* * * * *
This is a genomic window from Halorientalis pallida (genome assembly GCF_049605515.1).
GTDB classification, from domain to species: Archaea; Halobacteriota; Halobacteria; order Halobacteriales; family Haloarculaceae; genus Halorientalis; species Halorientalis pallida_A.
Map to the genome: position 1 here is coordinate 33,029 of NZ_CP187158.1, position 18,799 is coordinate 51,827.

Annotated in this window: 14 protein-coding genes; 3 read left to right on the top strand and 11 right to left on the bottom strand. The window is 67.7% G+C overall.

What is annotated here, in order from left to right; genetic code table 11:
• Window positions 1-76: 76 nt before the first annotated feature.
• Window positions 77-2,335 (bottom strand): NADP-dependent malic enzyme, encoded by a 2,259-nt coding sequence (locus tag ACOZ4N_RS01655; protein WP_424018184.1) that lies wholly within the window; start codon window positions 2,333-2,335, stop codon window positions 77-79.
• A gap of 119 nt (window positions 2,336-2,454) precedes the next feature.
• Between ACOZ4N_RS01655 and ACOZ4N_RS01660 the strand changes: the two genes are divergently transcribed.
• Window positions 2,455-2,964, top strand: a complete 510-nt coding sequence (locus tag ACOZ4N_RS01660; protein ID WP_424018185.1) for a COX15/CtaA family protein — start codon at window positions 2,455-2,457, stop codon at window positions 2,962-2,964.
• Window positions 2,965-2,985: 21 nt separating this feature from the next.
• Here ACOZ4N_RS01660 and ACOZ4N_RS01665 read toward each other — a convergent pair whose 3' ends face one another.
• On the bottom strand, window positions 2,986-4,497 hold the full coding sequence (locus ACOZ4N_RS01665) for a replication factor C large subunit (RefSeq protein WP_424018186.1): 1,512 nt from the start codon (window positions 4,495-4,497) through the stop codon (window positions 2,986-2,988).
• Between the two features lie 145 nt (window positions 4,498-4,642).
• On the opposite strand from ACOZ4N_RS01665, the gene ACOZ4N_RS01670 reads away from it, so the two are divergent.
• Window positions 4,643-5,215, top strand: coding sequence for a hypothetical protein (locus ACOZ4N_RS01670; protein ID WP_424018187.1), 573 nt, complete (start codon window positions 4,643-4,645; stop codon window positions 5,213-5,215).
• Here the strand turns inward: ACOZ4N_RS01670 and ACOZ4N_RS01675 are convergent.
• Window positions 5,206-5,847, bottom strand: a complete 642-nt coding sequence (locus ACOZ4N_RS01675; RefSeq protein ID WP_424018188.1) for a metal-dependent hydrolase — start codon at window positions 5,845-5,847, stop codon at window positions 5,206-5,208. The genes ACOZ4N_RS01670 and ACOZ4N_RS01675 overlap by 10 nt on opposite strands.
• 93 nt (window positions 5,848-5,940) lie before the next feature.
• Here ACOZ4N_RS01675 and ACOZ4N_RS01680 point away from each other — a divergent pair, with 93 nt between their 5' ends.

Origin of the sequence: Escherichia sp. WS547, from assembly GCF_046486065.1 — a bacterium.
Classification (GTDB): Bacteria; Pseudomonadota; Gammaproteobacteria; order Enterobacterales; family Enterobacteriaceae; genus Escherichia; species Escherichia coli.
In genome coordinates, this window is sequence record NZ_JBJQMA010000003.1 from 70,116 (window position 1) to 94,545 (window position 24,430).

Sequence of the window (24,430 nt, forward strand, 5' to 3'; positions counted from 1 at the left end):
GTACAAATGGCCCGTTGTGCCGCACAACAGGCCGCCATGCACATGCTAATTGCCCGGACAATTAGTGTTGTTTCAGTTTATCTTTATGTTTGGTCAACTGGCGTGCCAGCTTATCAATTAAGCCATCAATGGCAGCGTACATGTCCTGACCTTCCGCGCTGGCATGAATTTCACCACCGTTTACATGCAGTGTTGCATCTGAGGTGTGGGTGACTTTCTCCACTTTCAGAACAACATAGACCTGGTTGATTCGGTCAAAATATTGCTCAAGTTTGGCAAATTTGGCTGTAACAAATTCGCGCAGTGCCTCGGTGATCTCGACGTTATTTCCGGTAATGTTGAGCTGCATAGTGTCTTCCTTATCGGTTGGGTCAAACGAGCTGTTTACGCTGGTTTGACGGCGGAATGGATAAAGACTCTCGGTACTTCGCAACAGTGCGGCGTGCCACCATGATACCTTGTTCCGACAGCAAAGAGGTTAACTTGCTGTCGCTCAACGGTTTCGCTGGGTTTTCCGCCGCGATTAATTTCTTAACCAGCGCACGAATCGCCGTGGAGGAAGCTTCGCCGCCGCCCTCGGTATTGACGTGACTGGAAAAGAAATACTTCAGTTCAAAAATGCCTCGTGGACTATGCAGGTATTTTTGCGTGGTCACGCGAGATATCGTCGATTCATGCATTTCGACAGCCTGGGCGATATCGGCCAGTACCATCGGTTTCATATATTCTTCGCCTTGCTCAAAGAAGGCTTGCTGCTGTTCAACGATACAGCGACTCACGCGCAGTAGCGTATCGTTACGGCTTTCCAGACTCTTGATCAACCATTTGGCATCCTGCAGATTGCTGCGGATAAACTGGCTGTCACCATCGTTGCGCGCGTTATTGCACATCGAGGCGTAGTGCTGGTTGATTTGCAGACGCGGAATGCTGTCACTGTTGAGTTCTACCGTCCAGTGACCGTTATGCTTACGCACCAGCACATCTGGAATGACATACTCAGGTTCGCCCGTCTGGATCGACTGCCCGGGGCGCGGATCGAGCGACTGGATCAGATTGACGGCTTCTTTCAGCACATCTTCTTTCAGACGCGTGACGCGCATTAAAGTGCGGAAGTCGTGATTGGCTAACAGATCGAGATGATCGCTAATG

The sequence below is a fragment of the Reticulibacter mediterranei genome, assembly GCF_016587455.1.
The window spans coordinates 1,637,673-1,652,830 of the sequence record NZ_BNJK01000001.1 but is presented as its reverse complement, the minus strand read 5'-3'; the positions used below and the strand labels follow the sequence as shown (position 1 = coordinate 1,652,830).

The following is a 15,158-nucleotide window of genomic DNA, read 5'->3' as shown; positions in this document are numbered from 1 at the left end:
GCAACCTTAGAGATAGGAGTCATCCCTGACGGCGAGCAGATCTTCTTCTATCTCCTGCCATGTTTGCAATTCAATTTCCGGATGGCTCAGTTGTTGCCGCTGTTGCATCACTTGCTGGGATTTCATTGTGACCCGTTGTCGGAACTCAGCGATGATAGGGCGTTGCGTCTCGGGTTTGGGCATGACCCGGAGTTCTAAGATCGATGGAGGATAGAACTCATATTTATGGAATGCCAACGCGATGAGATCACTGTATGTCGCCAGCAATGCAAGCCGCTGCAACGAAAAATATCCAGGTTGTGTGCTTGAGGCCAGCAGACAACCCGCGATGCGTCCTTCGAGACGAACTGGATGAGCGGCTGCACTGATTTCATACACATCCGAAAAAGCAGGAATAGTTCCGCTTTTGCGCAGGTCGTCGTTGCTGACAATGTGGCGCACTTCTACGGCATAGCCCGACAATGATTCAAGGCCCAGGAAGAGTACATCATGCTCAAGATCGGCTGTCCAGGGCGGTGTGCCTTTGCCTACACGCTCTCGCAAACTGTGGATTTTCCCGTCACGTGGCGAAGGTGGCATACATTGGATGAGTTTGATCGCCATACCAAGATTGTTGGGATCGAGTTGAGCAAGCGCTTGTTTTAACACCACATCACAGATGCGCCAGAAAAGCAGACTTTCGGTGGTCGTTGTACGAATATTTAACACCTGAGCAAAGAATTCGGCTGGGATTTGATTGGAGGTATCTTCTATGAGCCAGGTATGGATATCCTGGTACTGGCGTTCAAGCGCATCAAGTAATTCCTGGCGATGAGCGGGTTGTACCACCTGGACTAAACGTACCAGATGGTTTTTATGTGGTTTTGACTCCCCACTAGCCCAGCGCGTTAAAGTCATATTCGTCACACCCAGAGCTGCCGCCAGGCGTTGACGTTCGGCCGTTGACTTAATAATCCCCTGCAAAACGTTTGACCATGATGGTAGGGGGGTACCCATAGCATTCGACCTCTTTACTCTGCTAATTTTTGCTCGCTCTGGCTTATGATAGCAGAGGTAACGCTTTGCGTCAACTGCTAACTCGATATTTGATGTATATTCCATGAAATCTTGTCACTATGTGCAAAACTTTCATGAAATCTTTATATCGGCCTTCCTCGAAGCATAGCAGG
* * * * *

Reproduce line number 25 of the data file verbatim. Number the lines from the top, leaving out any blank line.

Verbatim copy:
GTACAAATGGCCCGTTGTGCCGCACAACAGGCCGCCATGCACATGCTAATTGCCCGGACAATTAGTGTTGTTTCAGTTTATCTTTATGTTTGGTCAACTGGCGTGCCAGCTTATCAATTAAGCCATCAATGGCAGCGTACATGTCCTGACCTTCCGCGCTGGCATGAATTTCACCACCGTTTACATGCAGTGTTGCATCTGAGGTGTGGGTGACTTTCTCCACTTTCAGAACAACATAGACCTGGTTGATTCGGTCAAAATATTGCTCAAGTTTGGCAAATTTGGCTGTAACAAATTCGCGCAGTGCCTCGGTGATCTCGACGTTATTTCCGGTAATGTTGAGCTGCATAGTGTCTTCCTTATCGGTTGGGTCAAACGAGCTGTTTACGCTGGTTTGACGGCGGAATGGATAAAGACTCTCGGTACTTCGCAACAGTGCGGCGTGCCACCATGATACCTTGTTCCGACAGCAAAGAGGTTAACTTGCTGTCGCTCAACGGTTTCGCTGGGTTTTCCGCCGCGATTAATTTCTTAACCAGCGCACGAATCGCCGTGGAGGAAGCTTCGCCGCCGCCCTCGGTATTGACGTGACTGGAAAAGAAATACTTCAGTTCAAAAATGCCTCGTGGACTATGCAGGTATTTTTGCGTGGTCACGCGAGATATCGTCGATTCATGCATTTCGACAGCCTGGGCGATATCGGCCAGTACCATCGGTTTCATATATTCTTCGCCTTGCTCAAAGAAGGCTTGCTGCTGTTCAACGATACAGCGACTCACGCGCAGTAGCGTATCGTTACGGCTTTCCAGACTCTTGATCAACCATTTGGCATCCTGCAGATTGCTGCGGATAAACTGGCTGTCACCATCGTTGCGCGCGTTATTGCACATCGAGGCGTAGTGCTGGTTGATTTGCAGACGCGGAATGCTGTCACTGTTGAGTTCTACCGTCCAGTGACCGTTATGCTTACGCACCAGCACATCTGGAATGACATACTCAGGTTCGCCCGTCTGGATCGACTGCCCGGGGCGCGGATCGAGCGACTGGATCAGATTGACGGCTTCTTTCAGCACATCTTCTTTCAGACGCGTGACGCGCATTAAAGTGCGGAAGTCGTGATTGGCTAACAGATCGAGATGATCGCTAATG